HARVARD HISTORICAL STUDIES
Cover: Making Democracy in the French Revolution, from Harvard University PressCover: Making Democracy in the French Revolution in HARDCOVER

Harvard Historical Studies 140

Making Democracy in the French Revolution

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Product Details

HARDCOVER

$92.00 • £73.95 • €83.00

ISBN 9780674006249

Publication Date: 10/16/2001

Short

336 pages

6-1/8 x 9-1/4 inches

Harvard Historical Studies

World

Related Subjects

After noting that the French Revolution is no longer an inspiration, Livesey…assumes the imposing task of reassessing the revolution to demonstrate that it continues to be relevant for an understanding of modern politics and society. He believes that the revolution created the European model of democracy that established values different from those found in Anglo-American liberal democracy… Livesey develops several case studies focusing on economic, educational, and cultural issues. His discussion of the movement for the breakup of communal land, partage…is especially fascinating. He creatively utilizes archival sources about relatively mundane matters, and exhibits a mastery over a wide range of pertinent secondary literature… Livesey has produced a distinguished intellectual history.—T. M. Keefe, Choice

This important book promises to be a landmark in the history of its field. James Livesey’s thoughtful claim is that terroristic Jacobinism was not—as has often been assumed—the procrustean mold of French Republicanism. He shows that neo-Jacobin thinking during the Directory in 1795–1799 was a sophisticated and wide-ranging effort to rethink Republican theory and to create a new ‘language of democracy.’ This is a striking work that rewrites the history of French Revolutionary politics and locates this period in a frame of North Atlantic thinking that ranges from Scotland and France to Ireland and the New World.—Patrice Higonnet, Harvard University, author of Goodness beyond Virtue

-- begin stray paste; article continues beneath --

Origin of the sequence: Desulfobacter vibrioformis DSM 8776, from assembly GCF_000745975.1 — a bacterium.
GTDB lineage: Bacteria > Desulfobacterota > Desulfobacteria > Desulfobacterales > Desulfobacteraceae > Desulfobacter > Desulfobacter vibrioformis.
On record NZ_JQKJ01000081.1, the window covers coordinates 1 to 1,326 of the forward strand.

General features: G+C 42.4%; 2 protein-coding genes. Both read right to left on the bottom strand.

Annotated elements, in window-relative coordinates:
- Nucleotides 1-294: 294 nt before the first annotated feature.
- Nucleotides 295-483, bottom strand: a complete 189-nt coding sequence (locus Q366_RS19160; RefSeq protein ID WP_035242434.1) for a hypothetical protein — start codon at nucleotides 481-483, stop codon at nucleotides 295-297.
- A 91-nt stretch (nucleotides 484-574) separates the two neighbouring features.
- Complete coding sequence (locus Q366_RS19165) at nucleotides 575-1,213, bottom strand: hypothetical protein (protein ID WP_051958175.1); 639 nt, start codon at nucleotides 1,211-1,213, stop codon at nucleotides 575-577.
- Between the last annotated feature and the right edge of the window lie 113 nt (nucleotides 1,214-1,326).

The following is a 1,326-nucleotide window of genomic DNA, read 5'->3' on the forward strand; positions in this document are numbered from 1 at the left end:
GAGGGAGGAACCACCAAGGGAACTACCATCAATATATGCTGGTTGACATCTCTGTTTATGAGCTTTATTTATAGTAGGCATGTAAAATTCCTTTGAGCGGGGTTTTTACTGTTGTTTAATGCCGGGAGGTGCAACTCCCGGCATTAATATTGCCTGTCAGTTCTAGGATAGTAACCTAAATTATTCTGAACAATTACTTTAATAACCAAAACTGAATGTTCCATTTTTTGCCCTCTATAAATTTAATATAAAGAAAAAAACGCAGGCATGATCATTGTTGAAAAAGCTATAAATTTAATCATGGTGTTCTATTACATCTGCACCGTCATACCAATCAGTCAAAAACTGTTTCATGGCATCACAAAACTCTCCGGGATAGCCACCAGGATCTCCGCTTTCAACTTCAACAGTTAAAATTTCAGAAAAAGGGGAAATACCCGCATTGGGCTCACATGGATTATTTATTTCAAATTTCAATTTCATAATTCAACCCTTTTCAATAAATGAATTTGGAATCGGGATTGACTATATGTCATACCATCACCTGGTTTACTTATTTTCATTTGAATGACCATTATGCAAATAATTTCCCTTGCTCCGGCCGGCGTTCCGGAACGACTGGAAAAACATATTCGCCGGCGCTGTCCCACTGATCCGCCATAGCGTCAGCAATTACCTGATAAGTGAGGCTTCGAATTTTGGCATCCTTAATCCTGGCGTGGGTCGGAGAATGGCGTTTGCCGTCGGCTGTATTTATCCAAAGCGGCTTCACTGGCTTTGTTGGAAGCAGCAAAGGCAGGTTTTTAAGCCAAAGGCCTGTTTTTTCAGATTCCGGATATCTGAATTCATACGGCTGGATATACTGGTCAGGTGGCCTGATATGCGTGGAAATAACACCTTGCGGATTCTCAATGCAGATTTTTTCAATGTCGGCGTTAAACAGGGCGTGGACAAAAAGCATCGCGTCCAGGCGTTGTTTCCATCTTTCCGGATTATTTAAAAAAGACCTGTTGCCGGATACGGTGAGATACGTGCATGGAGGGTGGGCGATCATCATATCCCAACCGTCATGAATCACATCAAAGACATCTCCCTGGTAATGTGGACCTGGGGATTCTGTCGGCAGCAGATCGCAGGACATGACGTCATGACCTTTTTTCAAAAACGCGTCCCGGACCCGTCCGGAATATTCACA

An important and timely book. There has been a stirring among historians of the Revolution to rethink the 1794–1799 period, but James Livesey is the first to examine in any depth its contribution to the making of ‘modern’ democracy. It will be controversial because it significantly advances our knowledge and insight in areas where others failed to tread. What more could we ask?—Christopher H. Johnson, Wayne State University

A singularly original study of the French Revolution’s ultimately failed project to imagine, articulate, and build a republican democracy. James Livesey obliterates numerous conventional borders and categories in writing about the Revolution. There is much to learn here about the history of ideas, symbolic representations, government debates and policies, and partisan politics. This is a bold and free-ranging work, warranting the oft-abused term ‘brilliant.’—Isser Woloch, Columbia University

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